* North Carolina – three major types corresponding to region: Eastern (vinegar with pepper flakes), Piedmont (tomato-based with vinegar), and Western (tomato-based and thicker)

* South Carolina – mustard-based (central, Low Country regions of state), vinegar and black pepper (Pee Dee region), light or thick tomato (Upstate region)[10]

* Alabama – vinegar and pepper base in the northern counties; tomato/ketchup base with Mediterranean influences in the Birmingham area; sharper, unsweetened tomato/vinegar blend in the western counties around Tuscaloosa; mustard-based in the Chattahoochee River valley in the eastern part of the state; a special white mayonnaise and black pepper-based sauce is used on chicken in the area around Decatur

* Georgia – much of the state favors a ketchup base flavored with the likes of garlic, onion, black pepper, brown sugar, and occasionally bourbon; South Carolina-like mustard sauce found in areas around Savannah and Columbus

* Arkansas – thin vinegar and tomato base, spiced with pepper and slightly sweetened by molasses

* Texas – tomato-based with hot chiles, cumin, less sweet

Aghhhh!!! :wacko:

Edited by Batard (log)

"There's nothing like a pork belly to steady the nerves."

Fergus Henderson

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Batard~

The Moppin' sauce ingredients are:

water, distilled vinegar, soybean oil, salt, sugar, spices, xanthan gum, lemon juice, propylene glycol alginate, garlic

Hi, thanks for the response. Actually, I had been looking at the regular BBQ sauce bottle.

To add to my own confusion, I really don't know the difference between all those different types of BBQ sauce and it's a bit overwhelming.

* Memphis - Memphis sauces occupy the middle ground between other styles. Based on tomatoes, vinegar, brown sugar and spices, but not too thick, these blends provide moderate amounts of sweet, heat, and tang, with a lot of flavor.[7][8]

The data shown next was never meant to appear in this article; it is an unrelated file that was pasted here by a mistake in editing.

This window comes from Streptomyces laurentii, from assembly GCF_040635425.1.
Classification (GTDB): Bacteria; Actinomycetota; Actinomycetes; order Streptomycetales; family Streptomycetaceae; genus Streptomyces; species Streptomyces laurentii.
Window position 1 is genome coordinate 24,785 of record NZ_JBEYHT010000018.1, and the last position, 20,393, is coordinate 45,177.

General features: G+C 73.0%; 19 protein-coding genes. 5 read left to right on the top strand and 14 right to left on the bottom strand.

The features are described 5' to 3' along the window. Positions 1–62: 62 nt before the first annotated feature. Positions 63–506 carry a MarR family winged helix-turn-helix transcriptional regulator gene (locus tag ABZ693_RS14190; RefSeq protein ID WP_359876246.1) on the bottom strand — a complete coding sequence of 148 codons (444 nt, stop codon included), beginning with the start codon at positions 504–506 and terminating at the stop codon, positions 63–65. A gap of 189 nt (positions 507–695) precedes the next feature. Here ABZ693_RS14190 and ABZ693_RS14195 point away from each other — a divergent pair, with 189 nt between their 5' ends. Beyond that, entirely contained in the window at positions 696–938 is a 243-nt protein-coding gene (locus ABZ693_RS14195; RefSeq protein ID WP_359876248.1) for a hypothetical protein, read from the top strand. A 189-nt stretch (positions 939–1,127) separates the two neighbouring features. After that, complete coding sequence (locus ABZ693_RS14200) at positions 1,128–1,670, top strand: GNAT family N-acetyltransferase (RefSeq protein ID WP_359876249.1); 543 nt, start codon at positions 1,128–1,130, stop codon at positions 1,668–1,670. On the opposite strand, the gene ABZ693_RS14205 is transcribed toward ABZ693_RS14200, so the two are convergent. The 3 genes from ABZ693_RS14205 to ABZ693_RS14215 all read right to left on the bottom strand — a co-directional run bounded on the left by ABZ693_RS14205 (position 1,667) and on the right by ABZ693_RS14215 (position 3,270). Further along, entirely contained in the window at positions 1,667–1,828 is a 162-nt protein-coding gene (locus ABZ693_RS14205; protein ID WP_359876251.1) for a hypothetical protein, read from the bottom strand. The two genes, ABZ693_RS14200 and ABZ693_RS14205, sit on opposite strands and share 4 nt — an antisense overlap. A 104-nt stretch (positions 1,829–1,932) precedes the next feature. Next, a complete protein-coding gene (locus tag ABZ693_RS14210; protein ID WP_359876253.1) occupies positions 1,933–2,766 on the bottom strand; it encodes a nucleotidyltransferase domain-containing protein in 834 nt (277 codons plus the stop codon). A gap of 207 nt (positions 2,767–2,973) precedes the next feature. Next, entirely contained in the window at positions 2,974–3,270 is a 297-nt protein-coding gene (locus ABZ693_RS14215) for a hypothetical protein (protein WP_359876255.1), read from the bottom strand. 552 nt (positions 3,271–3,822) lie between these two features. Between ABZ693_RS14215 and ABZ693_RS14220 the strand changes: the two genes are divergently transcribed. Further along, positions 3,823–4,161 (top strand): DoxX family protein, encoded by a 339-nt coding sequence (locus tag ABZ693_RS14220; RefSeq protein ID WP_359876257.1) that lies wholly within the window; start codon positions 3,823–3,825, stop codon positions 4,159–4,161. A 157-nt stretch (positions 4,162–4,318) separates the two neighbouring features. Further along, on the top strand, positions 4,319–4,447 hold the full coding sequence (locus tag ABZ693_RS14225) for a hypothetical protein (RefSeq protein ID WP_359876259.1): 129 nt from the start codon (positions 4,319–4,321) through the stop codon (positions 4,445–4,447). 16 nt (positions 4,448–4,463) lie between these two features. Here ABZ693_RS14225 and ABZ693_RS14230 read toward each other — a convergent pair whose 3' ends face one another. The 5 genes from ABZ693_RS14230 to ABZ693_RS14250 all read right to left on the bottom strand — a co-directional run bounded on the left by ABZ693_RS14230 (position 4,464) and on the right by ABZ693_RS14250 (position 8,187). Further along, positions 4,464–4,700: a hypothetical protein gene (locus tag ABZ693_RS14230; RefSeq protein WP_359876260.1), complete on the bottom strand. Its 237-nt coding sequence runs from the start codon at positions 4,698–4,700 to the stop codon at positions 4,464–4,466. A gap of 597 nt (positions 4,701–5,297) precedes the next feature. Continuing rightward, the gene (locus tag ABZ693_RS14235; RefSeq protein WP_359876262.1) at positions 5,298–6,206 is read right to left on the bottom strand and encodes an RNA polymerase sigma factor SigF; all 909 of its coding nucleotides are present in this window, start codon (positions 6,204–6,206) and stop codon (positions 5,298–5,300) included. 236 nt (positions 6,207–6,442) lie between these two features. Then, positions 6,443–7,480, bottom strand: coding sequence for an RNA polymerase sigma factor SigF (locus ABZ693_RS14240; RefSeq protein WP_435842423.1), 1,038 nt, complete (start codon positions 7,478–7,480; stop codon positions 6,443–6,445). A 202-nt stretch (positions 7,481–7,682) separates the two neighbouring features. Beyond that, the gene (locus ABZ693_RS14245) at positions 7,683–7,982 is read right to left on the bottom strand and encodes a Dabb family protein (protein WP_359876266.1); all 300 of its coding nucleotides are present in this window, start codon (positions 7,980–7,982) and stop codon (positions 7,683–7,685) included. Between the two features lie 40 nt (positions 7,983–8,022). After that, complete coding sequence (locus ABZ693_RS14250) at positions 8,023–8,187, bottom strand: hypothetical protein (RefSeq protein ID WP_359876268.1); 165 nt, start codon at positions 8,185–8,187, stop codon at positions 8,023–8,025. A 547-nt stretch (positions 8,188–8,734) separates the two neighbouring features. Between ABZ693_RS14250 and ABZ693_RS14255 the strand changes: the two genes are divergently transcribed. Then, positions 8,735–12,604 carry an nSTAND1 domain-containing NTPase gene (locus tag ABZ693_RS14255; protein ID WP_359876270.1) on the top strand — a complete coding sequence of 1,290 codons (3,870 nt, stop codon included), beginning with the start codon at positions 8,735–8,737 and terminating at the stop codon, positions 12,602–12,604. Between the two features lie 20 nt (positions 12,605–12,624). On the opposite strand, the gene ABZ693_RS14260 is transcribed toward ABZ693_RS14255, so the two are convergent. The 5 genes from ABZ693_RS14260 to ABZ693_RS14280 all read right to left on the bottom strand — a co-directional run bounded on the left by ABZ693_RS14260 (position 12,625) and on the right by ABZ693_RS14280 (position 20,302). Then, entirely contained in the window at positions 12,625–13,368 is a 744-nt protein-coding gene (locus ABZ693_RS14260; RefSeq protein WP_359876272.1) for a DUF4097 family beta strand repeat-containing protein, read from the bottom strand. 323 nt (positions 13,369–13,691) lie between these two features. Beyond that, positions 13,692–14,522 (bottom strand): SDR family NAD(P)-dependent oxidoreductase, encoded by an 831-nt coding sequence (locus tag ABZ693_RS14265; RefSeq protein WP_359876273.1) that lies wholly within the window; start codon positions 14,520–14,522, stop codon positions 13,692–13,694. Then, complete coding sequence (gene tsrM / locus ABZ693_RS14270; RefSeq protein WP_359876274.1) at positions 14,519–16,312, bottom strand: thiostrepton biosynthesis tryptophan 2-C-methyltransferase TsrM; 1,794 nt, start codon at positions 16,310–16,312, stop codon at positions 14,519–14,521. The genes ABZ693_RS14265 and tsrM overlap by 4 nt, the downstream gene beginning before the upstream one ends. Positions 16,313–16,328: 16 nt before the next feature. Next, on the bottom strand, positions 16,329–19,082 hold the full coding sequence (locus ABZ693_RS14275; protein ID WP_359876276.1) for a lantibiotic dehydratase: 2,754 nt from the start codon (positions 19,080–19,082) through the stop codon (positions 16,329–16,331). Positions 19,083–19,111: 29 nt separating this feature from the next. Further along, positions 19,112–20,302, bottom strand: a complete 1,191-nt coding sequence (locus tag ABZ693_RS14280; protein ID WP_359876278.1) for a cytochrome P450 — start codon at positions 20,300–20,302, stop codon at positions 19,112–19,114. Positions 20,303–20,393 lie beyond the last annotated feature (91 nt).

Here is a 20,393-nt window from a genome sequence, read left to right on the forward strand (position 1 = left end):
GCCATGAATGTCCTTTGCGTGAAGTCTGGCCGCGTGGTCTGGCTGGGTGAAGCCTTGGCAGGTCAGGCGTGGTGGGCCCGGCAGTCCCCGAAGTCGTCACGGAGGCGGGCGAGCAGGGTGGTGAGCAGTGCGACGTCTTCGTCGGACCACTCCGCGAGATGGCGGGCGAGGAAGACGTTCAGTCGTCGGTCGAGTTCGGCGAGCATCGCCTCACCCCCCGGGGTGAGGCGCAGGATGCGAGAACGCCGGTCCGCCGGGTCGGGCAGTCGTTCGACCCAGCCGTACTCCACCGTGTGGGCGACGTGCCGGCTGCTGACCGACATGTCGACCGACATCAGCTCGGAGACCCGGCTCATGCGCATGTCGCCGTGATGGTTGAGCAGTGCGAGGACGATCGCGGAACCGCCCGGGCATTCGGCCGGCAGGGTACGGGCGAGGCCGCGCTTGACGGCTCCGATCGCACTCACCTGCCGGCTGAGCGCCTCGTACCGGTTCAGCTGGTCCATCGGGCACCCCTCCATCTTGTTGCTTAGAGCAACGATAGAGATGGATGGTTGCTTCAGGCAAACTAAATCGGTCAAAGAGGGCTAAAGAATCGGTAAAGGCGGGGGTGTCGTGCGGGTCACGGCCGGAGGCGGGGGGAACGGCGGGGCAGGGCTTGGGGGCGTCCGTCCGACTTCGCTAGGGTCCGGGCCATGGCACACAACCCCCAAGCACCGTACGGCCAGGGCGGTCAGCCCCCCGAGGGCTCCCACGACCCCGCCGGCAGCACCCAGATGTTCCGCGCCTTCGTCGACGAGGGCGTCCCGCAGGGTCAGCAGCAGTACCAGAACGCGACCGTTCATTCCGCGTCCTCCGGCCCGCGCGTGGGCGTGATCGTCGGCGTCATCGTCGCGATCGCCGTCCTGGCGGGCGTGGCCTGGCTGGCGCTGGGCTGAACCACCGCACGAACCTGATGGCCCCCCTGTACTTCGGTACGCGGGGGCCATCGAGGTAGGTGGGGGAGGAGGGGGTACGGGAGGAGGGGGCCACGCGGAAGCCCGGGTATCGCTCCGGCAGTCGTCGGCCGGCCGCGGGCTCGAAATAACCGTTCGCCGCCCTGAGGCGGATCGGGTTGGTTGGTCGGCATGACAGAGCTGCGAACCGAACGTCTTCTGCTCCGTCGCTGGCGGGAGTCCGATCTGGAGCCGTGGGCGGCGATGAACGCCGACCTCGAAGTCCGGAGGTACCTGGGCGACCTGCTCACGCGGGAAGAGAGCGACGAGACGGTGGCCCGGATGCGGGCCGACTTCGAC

* Kansas City – thick, reddish-brown, tomato-based with molasses[9]

* St. Louis – generally tomato-based, thinned with vinegar, sweet and spicy; it is not as sweet and thick as Kansas City-style barbecue sauce, nor as spicy-hot and thin as Texas-style

* North Carolina – three major types corresponding to region: Eastern (vinegar with pepper flakes), Piedmont (tomato-based with vinegar), and Western (tomato-based and thicker)

* South Carolina – mustard-based (central, Low Country regions of state), vinegar and black pepper (Pee Dee region), light or thick tomato (Upstate region)[10]

* Alabama – vinegar and pepper base in the northern counties; tomato/ketchup base with Mediterranean influences in the Birmingham area; sharper, unsweetened tomato/vinegar blend in the western counties around Tuscaloosa; mustard-based in the Chattahoochee River valley in the eastern part of the state; a special white mayonnaise and black pepper-based sauce is used on chicken in the area around Decatur

* Georgia – much of the state favors a ketchup base flavored with the likes of garlic, onion, black pepper, brown sugar, and occasionally bourbon; South Carolina-like mustard sauce found in areas around Savannah and Columbus

* Arkansas – thin vinegar and tomato base, spiced with pepper and slightly sweetened by molasses

* Texas – tomato-based with hot chiles, cumin, less sweet

Aghhhh!!! :wacko:

I love that! Nice work... So, based on that taxonomy, where does the Stubbs Moppin' Sauce fit in? According to the ingredient list posted above it contains no tomato. It is unclear to me whether "spices" can encompass mustard: I have never seen the stuff, so can someone clarify? If it contains neither mustard nor tomato, then is it an Alabama "vinegar and pepper base"?

Chris Hennes
Director of Operations
chennes@egullet.org